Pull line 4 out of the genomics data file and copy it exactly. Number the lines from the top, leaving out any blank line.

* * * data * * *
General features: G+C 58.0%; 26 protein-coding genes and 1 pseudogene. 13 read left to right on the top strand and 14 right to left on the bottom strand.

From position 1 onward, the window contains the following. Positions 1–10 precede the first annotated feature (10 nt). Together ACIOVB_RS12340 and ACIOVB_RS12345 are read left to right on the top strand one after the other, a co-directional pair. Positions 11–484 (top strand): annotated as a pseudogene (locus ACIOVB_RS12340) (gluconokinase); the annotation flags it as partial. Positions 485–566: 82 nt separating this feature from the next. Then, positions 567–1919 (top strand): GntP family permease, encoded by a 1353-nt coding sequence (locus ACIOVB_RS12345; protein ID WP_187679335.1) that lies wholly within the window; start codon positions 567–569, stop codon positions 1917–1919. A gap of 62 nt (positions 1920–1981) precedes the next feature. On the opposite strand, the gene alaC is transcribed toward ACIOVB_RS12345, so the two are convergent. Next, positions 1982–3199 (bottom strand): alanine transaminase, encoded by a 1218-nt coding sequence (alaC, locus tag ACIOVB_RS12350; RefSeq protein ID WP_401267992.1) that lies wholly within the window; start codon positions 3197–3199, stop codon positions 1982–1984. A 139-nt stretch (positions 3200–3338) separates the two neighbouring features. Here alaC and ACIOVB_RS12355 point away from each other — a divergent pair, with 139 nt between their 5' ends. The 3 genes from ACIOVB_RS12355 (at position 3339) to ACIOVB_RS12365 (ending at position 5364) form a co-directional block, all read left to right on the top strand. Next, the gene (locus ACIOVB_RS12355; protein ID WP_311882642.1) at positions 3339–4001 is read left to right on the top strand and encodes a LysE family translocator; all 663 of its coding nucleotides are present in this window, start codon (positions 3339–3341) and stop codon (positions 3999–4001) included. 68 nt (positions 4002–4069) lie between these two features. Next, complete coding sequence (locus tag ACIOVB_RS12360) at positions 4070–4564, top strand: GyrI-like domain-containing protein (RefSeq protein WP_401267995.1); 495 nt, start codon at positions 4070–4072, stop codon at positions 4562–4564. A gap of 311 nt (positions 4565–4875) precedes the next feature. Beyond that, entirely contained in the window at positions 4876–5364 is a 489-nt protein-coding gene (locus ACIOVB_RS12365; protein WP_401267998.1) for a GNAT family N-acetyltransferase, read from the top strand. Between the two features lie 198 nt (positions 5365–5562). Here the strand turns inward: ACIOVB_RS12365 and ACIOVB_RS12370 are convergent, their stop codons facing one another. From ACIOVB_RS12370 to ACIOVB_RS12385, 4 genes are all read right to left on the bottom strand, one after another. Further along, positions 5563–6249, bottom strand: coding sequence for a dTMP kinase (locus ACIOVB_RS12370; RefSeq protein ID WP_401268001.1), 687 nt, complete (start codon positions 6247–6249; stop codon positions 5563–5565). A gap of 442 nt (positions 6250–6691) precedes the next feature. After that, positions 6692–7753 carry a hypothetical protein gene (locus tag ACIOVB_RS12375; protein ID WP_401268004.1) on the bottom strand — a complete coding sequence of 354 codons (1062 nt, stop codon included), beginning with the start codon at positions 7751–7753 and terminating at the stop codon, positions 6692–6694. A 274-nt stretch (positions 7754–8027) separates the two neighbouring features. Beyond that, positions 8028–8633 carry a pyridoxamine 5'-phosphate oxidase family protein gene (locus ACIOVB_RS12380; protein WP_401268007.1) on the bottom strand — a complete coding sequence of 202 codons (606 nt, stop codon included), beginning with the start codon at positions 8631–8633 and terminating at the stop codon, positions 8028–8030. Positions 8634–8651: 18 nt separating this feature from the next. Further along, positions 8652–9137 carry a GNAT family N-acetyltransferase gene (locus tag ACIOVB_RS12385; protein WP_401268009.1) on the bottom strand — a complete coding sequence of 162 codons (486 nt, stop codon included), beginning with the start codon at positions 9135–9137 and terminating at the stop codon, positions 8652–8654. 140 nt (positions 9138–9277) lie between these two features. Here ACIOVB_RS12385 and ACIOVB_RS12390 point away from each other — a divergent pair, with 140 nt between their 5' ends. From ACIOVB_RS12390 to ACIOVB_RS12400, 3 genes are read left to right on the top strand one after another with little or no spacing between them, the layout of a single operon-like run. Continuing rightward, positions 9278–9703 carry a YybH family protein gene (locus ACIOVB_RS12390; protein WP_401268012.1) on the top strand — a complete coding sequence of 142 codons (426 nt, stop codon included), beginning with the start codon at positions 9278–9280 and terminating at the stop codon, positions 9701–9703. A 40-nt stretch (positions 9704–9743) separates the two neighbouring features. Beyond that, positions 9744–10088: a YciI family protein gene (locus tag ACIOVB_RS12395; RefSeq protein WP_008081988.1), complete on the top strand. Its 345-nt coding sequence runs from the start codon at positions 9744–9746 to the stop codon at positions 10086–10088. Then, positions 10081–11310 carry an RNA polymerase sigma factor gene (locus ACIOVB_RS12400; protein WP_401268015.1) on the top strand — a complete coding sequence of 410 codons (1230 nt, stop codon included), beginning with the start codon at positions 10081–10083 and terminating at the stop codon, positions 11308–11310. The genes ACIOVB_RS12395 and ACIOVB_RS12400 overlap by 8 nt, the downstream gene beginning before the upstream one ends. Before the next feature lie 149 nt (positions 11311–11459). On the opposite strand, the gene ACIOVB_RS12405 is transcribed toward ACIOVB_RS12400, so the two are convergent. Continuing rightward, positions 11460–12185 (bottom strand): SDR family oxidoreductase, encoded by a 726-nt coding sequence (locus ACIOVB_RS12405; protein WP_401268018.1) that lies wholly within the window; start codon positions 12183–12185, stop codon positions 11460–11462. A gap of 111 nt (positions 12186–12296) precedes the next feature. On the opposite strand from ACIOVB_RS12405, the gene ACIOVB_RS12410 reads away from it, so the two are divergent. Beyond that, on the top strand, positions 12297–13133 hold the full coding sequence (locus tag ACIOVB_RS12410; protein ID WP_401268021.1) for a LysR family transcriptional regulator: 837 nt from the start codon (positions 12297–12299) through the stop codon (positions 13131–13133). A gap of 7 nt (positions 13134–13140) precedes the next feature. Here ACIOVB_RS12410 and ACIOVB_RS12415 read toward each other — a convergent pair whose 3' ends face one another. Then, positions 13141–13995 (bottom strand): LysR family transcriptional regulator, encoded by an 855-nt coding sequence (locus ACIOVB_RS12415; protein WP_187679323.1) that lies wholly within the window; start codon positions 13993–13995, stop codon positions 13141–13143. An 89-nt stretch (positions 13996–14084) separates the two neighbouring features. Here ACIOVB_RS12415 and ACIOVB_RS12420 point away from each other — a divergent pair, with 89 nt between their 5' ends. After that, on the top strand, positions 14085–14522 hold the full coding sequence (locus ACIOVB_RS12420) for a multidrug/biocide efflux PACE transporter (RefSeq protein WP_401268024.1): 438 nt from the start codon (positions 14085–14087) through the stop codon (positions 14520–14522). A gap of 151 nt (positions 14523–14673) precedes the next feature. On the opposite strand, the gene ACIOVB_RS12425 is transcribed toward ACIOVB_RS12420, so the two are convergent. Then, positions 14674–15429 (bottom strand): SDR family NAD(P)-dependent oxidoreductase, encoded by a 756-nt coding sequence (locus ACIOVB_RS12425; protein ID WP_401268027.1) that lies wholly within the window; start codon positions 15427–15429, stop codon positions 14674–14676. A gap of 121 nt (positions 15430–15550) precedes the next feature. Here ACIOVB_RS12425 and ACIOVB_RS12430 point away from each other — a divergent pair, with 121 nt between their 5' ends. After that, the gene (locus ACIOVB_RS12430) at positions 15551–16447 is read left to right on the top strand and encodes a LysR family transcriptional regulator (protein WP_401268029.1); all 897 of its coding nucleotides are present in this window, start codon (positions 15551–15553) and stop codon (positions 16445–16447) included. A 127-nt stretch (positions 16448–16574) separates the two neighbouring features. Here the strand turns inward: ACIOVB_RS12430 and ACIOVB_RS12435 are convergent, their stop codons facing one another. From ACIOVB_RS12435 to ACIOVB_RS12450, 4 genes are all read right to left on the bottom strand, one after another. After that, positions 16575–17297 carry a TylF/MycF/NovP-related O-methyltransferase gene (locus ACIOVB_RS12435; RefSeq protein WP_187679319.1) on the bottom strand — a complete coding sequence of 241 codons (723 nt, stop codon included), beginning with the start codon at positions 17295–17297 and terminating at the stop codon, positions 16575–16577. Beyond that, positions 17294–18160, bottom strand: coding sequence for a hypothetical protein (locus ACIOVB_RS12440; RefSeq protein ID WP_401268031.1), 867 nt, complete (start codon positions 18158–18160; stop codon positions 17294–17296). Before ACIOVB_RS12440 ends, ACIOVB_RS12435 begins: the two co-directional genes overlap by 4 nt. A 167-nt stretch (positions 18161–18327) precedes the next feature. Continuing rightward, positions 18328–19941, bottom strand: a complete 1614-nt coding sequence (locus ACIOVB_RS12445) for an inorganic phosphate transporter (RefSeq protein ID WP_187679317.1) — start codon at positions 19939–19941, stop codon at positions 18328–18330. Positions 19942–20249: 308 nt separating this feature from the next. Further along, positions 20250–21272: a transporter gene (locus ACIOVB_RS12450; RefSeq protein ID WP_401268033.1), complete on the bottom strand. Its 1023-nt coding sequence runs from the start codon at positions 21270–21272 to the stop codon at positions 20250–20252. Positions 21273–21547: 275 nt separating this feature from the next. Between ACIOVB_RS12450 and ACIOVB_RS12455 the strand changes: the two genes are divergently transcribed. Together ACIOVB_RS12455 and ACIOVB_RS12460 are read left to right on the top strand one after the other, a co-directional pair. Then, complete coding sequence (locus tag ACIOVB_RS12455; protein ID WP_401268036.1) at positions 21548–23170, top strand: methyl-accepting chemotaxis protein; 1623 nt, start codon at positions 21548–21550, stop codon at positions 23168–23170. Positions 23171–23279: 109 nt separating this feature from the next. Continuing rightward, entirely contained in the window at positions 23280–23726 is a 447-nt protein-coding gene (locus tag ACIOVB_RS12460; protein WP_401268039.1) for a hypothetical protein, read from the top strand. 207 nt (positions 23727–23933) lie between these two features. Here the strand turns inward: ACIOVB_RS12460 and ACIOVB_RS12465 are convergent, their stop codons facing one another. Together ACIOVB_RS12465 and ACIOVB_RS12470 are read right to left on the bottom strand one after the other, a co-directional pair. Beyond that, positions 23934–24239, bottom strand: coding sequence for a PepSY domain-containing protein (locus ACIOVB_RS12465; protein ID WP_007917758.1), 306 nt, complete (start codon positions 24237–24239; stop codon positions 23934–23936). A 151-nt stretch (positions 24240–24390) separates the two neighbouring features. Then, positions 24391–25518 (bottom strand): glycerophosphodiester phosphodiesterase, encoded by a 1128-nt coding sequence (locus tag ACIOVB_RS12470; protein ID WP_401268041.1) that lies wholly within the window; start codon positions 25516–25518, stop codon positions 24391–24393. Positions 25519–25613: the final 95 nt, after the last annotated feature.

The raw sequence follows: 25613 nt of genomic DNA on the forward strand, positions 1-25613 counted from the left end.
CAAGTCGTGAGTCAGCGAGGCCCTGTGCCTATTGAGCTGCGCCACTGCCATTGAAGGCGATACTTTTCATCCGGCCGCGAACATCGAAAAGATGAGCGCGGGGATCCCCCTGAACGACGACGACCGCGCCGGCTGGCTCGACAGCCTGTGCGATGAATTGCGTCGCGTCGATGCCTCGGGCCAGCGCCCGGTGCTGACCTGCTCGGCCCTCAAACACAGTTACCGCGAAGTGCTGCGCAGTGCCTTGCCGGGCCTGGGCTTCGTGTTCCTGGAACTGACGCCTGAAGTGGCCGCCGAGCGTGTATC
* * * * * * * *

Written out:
CAAGTCGTGAGTCAGCGAGGCCCTGTGCCTATTGAGCTGCGCCACTGCCATTGAAGGCGATACTTTTCATCCGGCCGCGAACATCGAAAAGATGAGCGCGGGGATCCCCCTGAACGACGACGACCGCGCCGGCTGGCTCGACAGCCTGTGCGATGAATTGCGTCGCGTCGATGCCTCGGGCCAGCGCCCGGTGCTGACCTGCTCGGCCCTCAAACACAGTTACCGCGAAGTGCTGCGCAGTGCCTTGCCGGGCCTGGGCTTCGTGTTCCTGGAACTGACGCCTGAAGTGGCCGCCGAGCGTGTATC